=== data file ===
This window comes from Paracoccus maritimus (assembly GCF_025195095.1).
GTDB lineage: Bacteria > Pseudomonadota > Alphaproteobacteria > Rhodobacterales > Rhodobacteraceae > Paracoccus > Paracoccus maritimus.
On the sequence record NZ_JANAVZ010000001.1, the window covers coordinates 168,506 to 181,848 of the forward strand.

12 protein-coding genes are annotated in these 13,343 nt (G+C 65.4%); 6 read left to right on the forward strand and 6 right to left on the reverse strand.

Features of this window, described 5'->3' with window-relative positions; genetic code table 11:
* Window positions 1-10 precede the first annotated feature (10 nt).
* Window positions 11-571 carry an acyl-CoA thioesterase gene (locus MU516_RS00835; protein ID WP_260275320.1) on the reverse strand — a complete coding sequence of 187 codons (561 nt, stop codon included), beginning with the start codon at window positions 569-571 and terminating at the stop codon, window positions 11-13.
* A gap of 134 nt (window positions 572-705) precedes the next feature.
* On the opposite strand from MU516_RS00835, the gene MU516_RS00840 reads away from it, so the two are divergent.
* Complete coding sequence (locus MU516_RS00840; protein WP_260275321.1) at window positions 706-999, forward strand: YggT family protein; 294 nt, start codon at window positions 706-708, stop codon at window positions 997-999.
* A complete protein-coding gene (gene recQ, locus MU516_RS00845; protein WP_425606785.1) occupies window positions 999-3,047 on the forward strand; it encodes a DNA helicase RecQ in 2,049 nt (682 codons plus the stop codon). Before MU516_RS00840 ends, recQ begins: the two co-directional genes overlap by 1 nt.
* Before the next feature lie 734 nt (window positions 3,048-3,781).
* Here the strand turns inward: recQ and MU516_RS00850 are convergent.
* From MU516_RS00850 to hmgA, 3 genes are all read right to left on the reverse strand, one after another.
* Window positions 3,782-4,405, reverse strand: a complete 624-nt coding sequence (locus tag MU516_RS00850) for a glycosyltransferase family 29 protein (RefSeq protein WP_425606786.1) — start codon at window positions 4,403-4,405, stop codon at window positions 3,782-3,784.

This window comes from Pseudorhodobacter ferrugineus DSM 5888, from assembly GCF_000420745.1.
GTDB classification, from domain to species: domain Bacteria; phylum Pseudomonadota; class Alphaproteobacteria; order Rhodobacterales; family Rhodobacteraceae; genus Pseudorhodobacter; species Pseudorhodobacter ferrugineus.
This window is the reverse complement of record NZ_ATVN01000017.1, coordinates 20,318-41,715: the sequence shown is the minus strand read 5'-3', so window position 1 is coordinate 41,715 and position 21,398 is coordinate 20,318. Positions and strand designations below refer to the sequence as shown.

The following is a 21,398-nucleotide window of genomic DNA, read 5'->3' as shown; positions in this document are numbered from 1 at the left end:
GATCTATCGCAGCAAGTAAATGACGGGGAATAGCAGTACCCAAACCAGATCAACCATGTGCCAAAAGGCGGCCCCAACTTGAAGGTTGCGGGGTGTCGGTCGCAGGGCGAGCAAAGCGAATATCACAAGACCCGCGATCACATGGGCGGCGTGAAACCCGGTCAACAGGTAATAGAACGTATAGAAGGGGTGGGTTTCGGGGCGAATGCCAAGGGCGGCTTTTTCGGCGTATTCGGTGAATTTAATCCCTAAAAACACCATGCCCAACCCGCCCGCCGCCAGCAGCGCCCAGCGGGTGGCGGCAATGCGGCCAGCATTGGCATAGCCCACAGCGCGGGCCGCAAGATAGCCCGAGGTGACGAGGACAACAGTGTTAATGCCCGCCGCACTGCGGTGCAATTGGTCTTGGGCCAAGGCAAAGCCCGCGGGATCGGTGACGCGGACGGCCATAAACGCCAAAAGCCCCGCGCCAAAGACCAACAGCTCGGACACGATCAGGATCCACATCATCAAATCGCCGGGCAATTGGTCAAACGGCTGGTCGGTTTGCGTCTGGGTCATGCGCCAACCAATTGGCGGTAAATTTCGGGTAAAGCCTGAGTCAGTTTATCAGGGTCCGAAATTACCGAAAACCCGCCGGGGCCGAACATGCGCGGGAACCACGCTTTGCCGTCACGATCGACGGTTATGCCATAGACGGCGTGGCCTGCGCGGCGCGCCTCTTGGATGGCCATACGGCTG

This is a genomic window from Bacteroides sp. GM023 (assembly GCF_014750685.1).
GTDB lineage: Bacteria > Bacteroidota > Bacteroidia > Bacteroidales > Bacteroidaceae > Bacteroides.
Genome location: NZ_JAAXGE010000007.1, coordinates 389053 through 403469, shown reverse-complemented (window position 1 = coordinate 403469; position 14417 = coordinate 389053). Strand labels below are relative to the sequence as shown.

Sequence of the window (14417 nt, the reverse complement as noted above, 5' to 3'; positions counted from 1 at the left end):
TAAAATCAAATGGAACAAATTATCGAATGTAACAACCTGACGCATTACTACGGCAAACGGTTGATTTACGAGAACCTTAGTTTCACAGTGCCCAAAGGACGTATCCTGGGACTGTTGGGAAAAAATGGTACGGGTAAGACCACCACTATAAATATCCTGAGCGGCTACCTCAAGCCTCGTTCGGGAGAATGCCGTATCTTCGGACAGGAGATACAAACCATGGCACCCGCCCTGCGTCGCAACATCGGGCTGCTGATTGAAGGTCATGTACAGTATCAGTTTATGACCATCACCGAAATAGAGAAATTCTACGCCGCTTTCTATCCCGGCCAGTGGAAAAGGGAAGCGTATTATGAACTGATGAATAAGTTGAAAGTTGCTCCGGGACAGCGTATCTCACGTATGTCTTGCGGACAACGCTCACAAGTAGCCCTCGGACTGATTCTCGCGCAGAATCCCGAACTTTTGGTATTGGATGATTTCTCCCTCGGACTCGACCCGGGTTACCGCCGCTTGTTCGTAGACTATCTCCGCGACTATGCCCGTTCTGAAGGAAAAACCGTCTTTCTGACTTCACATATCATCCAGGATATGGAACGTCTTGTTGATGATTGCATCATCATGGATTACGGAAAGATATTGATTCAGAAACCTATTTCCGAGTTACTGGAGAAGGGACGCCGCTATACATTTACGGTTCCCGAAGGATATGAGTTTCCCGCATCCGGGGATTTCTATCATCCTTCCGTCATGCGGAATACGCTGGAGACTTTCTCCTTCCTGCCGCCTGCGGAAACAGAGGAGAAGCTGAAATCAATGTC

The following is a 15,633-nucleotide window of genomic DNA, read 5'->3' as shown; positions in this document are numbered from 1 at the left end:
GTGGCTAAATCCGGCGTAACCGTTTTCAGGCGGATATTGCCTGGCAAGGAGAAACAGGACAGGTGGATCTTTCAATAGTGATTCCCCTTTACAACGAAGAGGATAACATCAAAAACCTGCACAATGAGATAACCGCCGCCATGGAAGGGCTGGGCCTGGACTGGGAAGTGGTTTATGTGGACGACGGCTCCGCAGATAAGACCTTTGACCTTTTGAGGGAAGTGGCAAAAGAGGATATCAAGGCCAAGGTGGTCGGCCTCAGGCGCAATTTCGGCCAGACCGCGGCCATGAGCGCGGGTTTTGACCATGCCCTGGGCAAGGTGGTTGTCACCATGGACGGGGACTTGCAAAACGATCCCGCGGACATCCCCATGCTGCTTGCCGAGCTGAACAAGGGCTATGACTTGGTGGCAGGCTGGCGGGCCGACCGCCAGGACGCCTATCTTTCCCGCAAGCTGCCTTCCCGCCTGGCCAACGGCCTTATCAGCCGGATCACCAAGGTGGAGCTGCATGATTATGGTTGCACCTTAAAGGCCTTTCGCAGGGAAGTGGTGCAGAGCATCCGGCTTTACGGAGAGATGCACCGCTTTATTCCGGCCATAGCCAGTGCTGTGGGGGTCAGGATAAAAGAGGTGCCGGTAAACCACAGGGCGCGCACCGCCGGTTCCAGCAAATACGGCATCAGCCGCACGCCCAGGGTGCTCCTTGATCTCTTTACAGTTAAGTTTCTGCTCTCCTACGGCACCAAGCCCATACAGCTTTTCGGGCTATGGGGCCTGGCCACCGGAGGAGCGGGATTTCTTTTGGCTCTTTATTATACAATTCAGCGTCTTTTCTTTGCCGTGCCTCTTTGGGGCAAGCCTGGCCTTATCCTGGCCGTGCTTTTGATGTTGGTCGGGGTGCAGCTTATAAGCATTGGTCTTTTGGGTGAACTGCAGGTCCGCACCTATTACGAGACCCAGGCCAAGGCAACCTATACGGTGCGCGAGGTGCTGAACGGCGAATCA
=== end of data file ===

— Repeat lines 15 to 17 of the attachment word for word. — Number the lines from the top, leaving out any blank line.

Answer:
* Window positions 3,782-4,405, reverse strand: a complete 624-nt coding sequence (locus tag MU516_RS00850) for a glycosyltransferase family 29 protein (RefSeq protein WP_425606786.1) — start codon at window positions 4,403-4,405, stop codon at window positions 3,782-3,784.

This window comes from Pseudorhodobacter ferrugineus DSM 5888, from assembly GCF_000420745.1.
GTDB classification, from domain to species: domain Bacteria; phylum Pseudomonadota; class Alphaproteobacteria; order Rhodobacterales; family Rhodobacteraceae; genus Pseudorhodobacter; species Pseudorhodobacter ferrugineus.